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Author: David Atkinson

-century “English” poets, and in this context deserves recognition for his own particular contribution to Scottish poetry. Drummond is generally characterized as living a retiring life removed from the political and religious activities of Scotland. Not surprisingly, then, Drummond’s poetry is characterized by

In: Langage Cleir Illumynate

barely remember why his life is so bare, he is so used to it, the bloody life of a lone seal out in the unknowable sea. (139 and 195) All in all, Eneas is “like a cockroach in the cracks of life” (300), a “disappeared” man (249), hardly a man at all: “[he is] not so much a living man as a vanished

In: Sub-Versions
Author: Keith Carabine

he avoided, the "sane" orphan Razumov, "living in a period of mental and political unrest", discovers that he cannot keep "an instinctive hold on normal, practical, everyday life" (10), because once the Revolution had sought him out, he fears he will "remain a political suspect all his days

In: The Life and the Art
Author: Frank Obenland

romance fiction, according to Fluck, facili- tated the transition from an aristocratic culture of deference to a demo- cratic way of life “in which the elimination of the institutionalized hierar- chies of aristocratic society create the specifically modern drama of an inherently unstable identity that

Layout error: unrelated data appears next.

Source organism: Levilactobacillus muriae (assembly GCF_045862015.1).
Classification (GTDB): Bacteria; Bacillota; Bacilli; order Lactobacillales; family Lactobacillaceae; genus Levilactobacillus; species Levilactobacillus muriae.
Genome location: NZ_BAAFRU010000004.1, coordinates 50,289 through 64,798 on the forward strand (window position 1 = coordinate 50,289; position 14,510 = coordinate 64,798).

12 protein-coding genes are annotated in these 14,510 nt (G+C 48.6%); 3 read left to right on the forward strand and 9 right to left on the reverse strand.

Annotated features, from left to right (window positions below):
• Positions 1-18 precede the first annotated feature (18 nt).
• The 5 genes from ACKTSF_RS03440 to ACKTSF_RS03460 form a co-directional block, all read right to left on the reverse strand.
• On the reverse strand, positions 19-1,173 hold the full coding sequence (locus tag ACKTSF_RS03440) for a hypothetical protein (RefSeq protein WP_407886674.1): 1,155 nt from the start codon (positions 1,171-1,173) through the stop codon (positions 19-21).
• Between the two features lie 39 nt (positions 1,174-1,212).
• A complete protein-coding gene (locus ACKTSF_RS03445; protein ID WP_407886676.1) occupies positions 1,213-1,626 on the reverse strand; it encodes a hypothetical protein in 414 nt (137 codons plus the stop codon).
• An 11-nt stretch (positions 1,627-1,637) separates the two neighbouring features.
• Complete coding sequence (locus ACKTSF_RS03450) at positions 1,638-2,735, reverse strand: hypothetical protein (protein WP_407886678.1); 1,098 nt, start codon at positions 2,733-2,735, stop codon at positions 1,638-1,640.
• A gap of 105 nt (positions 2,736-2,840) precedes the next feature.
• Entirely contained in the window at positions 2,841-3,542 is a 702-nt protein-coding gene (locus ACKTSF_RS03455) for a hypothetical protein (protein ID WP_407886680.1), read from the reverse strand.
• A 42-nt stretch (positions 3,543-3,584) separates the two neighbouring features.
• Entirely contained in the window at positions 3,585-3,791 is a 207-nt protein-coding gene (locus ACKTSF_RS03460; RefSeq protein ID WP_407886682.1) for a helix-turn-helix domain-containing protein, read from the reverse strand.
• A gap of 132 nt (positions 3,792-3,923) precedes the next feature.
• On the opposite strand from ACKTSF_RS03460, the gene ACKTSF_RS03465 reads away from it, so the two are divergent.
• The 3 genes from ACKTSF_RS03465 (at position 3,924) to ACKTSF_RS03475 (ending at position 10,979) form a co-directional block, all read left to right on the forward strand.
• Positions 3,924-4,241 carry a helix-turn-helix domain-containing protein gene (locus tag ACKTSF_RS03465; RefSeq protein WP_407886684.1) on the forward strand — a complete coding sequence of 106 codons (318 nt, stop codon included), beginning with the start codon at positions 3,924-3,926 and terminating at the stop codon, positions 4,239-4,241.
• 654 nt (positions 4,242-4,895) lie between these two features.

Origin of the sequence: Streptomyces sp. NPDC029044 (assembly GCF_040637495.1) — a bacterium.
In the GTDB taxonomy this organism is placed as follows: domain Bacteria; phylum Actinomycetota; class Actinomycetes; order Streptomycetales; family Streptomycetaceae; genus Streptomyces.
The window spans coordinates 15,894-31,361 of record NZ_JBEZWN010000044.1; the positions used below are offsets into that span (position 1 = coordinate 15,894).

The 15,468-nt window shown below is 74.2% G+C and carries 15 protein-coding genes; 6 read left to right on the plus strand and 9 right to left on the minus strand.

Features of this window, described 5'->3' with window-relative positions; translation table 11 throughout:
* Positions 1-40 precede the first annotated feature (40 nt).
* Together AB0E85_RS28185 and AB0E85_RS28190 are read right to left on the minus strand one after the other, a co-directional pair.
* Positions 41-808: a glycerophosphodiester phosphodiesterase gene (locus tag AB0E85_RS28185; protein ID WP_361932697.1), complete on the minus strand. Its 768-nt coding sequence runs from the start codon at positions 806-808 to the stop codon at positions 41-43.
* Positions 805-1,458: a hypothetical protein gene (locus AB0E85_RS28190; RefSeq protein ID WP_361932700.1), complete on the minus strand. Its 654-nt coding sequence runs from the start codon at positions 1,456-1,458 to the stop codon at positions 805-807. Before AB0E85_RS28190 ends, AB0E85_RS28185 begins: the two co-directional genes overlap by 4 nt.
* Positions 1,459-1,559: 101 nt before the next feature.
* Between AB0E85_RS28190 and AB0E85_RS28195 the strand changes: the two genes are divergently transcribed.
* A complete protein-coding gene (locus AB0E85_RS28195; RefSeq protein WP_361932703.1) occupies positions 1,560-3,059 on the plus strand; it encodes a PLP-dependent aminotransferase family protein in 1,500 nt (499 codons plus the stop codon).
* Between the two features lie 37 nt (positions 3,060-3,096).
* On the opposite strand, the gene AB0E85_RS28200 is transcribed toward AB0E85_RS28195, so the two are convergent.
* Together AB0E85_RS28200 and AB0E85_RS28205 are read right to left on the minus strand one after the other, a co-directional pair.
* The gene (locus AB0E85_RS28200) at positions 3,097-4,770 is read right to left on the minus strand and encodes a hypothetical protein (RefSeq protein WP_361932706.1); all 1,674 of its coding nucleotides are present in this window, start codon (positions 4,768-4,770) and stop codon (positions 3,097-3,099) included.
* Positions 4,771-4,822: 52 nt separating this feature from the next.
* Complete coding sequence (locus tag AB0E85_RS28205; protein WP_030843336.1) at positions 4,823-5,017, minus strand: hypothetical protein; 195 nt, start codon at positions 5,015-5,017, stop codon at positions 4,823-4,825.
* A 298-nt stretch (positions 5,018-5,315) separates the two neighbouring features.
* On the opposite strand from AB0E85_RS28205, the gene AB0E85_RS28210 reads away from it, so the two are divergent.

In: Providential Fictions: Nathaniel Hawthorne's Secular Ethics
Author: Frank Obenland

teaching of words; for the Christian scheme, the gospel, is really wrapped up in the life of every Christian parent and beams out from him as a living epistle, before it escapes from the lips, or is taught in words. And the Spirit of truth may as well make this living truth effectual, as the preaching

In: Providential Fictions: Nathaniel Hawthorne's Secular Ethics
Author: Frank Obenland

efficacy of such moral intuitions in an- swering pertinent moral questions about respecting others and living a meaningful life. 35 As Taylor maintains, “living within such strongly qualified horizons is constitutive of human agency” (1989, 27). For Taylor’s philosophy of embedded agency, see also Taylor

In: Providential Fictions: Nathaniel Hawthorne's Secular Ethics
Author: Frederic Will

on as certain spheres of existence. As he puts it in Stages on Life's Way, There are three existence-spheres: the aesthetic, the ethical, the religious .... The ethical sphere is only a transitional sphere, and hence its highest expression is repentance as a negative action. The aesthetic sphere

In: Shamans in Turtlenecks
Author: Gavin Miller

declares, "develops an artificial character and a fear of spontaneous, living reactions" (Reich 1983: 149). Reich analyses faulty sexual reflexes in order to explain the double life which people are forced to live. Their exterior attitude, which differs according to their social position, is an

In: Alasdair Gray
Author: Andrew Nash

on the allegedly unrealistic – or unrepresentative – portrayal of Scottish life, there is a related issue that concerns artistic method. Kailyard novelists have been criticised for failing to follow some of the trends in fictional realism at the end of the nineteenth century. The sentimental

In: Kailyard and Scottish Literature
Author: PAUL O'HANRAHAN

continent, tends to be associated with heat, the outdoors and physical expressiveness, while life in Dublin is characterised by a cold climate, illness, disease, and the hardships attendant upon economic privation. However, these polarities are not absolute: Dublin and Gibraltar share colonial histories

In: Joyce, "Penelope" and the Body